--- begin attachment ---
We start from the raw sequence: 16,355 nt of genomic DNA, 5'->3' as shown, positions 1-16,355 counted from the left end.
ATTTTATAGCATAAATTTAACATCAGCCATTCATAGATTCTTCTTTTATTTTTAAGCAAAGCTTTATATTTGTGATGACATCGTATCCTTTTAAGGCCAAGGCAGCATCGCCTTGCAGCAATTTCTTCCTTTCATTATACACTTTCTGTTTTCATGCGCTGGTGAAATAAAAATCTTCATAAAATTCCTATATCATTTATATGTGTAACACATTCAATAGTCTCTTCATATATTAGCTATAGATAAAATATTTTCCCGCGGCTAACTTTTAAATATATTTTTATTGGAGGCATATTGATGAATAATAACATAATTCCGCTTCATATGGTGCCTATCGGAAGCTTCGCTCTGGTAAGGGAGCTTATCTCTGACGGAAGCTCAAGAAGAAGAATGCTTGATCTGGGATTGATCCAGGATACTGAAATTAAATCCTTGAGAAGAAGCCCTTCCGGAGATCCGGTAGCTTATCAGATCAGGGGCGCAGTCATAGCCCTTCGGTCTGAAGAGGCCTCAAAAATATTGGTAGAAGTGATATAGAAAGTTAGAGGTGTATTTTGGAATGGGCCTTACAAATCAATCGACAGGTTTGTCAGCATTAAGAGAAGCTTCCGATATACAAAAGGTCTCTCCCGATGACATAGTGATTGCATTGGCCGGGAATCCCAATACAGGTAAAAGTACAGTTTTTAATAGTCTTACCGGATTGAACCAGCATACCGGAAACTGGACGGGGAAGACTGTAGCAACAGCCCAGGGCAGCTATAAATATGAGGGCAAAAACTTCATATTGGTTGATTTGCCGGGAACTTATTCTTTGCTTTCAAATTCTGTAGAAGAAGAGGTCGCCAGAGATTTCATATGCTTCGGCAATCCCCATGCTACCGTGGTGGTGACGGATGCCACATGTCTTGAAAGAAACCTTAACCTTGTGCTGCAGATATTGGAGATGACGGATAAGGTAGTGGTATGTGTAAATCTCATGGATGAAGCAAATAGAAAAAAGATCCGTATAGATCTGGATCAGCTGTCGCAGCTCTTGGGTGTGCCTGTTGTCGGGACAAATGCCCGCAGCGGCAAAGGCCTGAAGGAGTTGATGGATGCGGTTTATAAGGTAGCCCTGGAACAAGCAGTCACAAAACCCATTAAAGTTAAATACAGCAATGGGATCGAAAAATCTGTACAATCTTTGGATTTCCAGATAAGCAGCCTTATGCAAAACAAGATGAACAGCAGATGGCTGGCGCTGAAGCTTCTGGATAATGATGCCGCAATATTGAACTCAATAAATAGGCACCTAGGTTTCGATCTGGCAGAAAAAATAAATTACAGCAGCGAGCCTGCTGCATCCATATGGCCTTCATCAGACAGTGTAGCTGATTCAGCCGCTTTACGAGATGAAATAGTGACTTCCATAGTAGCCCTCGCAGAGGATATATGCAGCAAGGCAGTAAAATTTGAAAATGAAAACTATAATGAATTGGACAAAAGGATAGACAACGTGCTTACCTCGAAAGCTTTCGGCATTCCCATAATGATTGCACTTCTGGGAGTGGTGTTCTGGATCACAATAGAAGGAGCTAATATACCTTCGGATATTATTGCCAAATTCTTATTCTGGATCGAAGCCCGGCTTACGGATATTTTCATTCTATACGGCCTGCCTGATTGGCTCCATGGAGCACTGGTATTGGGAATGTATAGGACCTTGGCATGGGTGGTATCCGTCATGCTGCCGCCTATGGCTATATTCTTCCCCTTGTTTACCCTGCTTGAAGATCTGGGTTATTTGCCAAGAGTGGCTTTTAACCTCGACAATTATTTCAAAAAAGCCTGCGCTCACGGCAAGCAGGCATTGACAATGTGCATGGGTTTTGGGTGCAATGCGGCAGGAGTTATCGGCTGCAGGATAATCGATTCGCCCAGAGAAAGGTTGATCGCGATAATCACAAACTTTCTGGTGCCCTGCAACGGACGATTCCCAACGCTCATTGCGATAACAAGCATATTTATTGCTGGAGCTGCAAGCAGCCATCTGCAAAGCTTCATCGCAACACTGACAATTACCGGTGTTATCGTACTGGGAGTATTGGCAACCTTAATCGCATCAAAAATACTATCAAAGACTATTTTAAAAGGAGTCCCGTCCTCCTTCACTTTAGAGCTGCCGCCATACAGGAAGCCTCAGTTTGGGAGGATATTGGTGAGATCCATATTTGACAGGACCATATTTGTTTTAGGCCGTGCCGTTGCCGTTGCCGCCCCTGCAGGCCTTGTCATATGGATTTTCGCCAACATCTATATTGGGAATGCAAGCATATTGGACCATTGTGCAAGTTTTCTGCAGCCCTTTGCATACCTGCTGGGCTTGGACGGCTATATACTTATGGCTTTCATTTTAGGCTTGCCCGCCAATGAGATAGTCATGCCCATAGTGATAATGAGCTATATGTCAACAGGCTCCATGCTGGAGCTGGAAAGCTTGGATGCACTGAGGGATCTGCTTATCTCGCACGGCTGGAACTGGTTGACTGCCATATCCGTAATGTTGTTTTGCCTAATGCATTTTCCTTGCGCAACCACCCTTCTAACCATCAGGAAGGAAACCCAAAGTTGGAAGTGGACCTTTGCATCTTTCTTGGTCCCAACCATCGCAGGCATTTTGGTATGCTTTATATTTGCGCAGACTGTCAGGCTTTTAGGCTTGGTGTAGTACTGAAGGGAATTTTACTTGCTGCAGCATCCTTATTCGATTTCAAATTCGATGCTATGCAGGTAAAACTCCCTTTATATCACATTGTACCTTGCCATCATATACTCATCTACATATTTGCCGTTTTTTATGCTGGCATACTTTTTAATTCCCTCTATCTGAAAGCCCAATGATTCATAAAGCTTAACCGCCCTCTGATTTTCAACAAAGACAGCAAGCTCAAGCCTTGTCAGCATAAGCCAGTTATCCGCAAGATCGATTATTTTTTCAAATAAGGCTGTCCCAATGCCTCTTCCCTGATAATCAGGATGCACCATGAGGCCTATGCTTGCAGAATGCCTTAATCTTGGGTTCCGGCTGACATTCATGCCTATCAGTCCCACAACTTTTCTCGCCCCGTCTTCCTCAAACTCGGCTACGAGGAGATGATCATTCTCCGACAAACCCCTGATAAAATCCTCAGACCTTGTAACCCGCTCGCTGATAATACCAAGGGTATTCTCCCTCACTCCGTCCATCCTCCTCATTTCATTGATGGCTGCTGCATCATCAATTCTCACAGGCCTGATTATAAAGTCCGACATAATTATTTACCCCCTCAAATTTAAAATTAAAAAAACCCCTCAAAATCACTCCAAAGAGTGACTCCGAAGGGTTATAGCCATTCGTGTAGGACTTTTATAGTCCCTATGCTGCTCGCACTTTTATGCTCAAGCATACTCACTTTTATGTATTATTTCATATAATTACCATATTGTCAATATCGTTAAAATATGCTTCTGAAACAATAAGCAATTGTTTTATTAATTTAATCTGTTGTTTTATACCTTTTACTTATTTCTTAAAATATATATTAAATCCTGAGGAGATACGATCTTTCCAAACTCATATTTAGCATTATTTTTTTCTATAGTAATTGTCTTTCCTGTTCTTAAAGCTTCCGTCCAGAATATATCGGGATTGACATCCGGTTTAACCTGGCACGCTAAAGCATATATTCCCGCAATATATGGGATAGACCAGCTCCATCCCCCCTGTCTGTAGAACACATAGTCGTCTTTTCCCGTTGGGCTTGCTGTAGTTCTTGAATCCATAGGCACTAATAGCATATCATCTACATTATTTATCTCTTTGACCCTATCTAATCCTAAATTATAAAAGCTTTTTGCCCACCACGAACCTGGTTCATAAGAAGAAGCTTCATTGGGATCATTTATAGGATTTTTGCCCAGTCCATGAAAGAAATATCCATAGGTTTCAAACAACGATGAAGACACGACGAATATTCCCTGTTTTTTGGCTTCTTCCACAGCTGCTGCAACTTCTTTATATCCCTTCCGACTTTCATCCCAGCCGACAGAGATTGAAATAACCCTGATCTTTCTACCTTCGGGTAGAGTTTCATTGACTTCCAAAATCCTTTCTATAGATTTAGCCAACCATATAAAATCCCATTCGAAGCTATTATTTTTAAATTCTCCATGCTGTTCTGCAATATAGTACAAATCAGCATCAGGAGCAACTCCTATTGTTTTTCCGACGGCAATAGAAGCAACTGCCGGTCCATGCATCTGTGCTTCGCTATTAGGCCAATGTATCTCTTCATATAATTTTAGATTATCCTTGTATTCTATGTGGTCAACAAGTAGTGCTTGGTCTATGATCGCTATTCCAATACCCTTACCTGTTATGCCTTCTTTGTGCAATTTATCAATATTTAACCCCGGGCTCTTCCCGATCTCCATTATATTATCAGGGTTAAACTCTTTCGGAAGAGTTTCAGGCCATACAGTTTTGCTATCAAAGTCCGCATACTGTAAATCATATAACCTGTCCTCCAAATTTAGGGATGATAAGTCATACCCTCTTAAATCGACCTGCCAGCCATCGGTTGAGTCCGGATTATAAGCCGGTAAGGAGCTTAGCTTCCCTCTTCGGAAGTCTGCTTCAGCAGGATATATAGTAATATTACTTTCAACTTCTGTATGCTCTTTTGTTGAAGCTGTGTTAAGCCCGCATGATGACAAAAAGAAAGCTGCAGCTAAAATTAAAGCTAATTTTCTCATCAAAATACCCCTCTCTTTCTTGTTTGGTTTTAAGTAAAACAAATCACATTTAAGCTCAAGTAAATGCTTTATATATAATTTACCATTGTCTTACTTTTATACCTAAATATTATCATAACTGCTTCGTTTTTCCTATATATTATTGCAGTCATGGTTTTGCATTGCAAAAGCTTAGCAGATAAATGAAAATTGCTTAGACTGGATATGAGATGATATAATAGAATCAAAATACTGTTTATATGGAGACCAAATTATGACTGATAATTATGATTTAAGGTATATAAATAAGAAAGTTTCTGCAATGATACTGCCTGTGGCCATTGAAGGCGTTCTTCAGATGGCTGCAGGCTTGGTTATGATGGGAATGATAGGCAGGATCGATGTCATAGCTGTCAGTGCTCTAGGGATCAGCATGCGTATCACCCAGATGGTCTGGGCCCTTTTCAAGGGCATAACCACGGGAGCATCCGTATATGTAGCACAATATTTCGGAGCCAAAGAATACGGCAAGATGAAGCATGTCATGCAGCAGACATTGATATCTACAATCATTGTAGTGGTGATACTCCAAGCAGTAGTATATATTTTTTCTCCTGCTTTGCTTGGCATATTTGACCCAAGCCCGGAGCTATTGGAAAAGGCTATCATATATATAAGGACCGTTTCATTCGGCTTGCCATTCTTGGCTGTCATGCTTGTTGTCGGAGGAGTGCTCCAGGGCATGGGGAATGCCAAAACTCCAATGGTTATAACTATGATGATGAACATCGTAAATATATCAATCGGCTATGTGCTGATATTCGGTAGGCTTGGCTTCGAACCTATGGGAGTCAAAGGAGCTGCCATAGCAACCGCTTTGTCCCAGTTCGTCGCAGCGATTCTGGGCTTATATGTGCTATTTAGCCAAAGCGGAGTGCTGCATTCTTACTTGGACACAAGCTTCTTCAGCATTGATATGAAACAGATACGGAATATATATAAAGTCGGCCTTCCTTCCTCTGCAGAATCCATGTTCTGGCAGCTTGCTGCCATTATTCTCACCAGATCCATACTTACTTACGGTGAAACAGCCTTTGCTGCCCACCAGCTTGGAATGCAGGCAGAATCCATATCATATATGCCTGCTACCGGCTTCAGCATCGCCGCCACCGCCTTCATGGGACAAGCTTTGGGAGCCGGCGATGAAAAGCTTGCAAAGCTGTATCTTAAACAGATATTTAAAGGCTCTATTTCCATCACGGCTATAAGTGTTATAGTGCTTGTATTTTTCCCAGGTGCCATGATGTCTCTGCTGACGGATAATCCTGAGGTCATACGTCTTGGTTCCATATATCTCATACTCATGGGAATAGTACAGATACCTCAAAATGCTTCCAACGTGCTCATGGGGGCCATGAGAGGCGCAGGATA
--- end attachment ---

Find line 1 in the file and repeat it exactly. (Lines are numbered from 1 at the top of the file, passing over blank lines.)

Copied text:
We start from the raw sequence: 16,355 nt of genomic DNA, 5'->3' as shown, positions 1-16,355 counted from the left end.